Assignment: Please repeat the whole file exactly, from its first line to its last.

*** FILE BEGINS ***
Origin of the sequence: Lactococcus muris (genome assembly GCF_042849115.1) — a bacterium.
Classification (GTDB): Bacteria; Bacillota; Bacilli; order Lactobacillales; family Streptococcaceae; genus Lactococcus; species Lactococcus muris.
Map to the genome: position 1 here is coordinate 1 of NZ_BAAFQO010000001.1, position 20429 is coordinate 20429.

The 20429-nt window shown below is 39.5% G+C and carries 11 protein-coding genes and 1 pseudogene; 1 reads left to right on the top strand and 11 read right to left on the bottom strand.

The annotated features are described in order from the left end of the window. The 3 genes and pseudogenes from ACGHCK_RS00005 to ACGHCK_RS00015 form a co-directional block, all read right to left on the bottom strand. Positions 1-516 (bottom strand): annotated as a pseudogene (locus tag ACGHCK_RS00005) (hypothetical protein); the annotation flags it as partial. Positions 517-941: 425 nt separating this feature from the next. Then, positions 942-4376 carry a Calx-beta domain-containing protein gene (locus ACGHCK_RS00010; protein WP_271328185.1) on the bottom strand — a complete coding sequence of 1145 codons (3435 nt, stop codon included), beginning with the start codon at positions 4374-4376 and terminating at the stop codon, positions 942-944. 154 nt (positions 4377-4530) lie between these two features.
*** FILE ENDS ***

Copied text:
Origin of the sequence: Lactococcus muris (genome assembly GCF_042849115.1) — a bacterium.
Classification (GTDB): Bacteria; Bacillota; Bacilli; order Lactobacillales; family Streptococcaceae; genus Lactococcus; species Lactococcus muris.
Map to the genome: position 1 here is coordinate 1 of NZ_BAAFQO010000001.1, position 20429 is coordinate 20429.

The 20429-nt window shown below is 39.5% G+C and carries 11 protein-coding genes and 1 pseudogene; 1 reads left to right on the top strand and 11 read right to left on the bottom strand.

The annotated features are described in order from the left end of the window. The 3 genes and pseudogenes from ACGHCK_RS00005 to ACGHCK_RS00015 form a co-directional block, all read right to left on the bottom strand. Positions 1-516 (bottom strand): annotated as a pseudogene (locus tag ACGHCK_RS00005) (hypothetical protein); the annotation flags it as partial. Positions 517-941: 425 nt separating this feature from the next. Then, positions 942-4376 carry a Calx-beta domain-containing protein gene (locus ACGHCK_RS00010; protein WP_271328185.1) on the bottom strand — a complete coding sequence of 1145 codons (3435 nt, stop codon included), beginning with the start codon at positions 4374-4376 and terminating at the stop codon, positions 942-944. 154 nt (positions 4377-4530) lie between these two features.